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How To Fix The Housing Crisis For Good: Highlights from Memorandum

Thanks to one of our esteemed readers, RH, who had the thoughtful graciousness of forwarding us this Memorandum written so eloquently by Law Professor Robert C. Hockett from Cornell University Law School, we are able to present you with additional insight into how to fix the housing crisis for good, the most vexing obstacle to our road to recovery, and indeed can also be appreciated by countries such as Spain, which is crumbling under the same weight of a terrifying real estate crisis as experienced by the U.S.

This is a summary of the salient points that Professor Hockett put forth in his thought provoking and extraordinarily insightful Memorandum.

The full 56 page Memorandum can also be downloaded here for your viewing pleasure in PDF format:

Reference Link: http://papers.ssrn.com/sol3/papers.cfm?abstract_id=2038029

But Here Are Highlights Of That Memorandum:

  • No Time To Waste: Extreme urgency should be exercised in confronting the housing crisis, as the effects will be long enduring and solutions will become harder, if not impossible, to implement as time goes by.
  • Reasons Why Present Rescue Plans Fail: The federal government and all of its institutions are not well suited for the task, being too far removed from local conditions. Mortgagors, on the other hand, have their hands tied due to the enormous complexity and more importantly, are constrained by the wide variety of constituents they have to deal with, from investors to mortgage servicers.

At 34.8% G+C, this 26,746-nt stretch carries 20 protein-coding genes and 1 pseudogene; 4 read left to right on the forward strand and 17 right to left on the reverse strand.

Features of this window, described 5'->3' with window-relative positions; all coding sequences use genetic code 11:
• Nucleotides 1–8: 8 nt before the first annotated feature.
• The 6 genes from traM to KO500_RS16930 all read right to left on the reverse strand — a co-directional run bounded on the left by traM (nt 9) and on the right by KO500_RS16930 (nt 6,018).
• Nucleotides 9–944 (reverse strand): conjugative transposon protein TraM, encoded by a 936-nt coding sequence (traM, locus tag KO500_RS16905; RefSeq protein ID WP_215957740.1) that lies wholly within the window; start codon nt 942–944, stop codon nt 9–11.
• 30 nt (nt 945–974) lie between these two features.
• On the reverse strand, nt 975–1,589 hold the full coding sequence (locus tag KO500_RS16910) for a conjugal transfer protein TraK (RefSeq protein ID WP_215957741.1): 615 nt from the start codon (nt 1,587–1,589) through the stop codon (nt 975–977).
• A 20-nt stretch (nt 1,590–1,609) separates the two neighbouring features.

• Why Municipalities Are The Perfect Solution: Municipalities are “on the ground”, directly affected by the snowballing effect of foreclosures on their communities. The distressing toll that the adults, as well as children, have to suffer can witnessed firsthand while the municipalities in question lose revenues from rapidly declining property taxes. Blight sets in, and the virally vicious cycle of job loss along with foreclosures keeps feeding on itself. Professor Hockett cited a study that concluded that one single foreclosure within a neighborhood can have a negative impact on surrounding properties of as much as 8.7%.
  • Lenders Most Likely Will Not Object To The Plan: Participants in the loan industry can very well see that the only solution to their own problems lies in capital reductions, as “shadow” foreclosures are fast increasing in the form of walkaways and strategic defaults.
  • Legal Precedents: Professor Hockett also cited two legal precedents for what he dubbed “the Municipal Plan”. They are Kelo v. the City of New London and Hawaii Housing Authority v. Midkiff, which will make legal challenges harder to accomplish.

To fix the housing crisis for good absolutely requires a trial plan with a high degree of success that can become a blueprint for the rest of the country. Professor Hockett furthermore advocates San Bernardino County, California as the perfect experimental ground.

Time is of the essence, and perhaps, only a fast moving grassroots movement can speed up “the Municipal Plan” and end the suffering.

 

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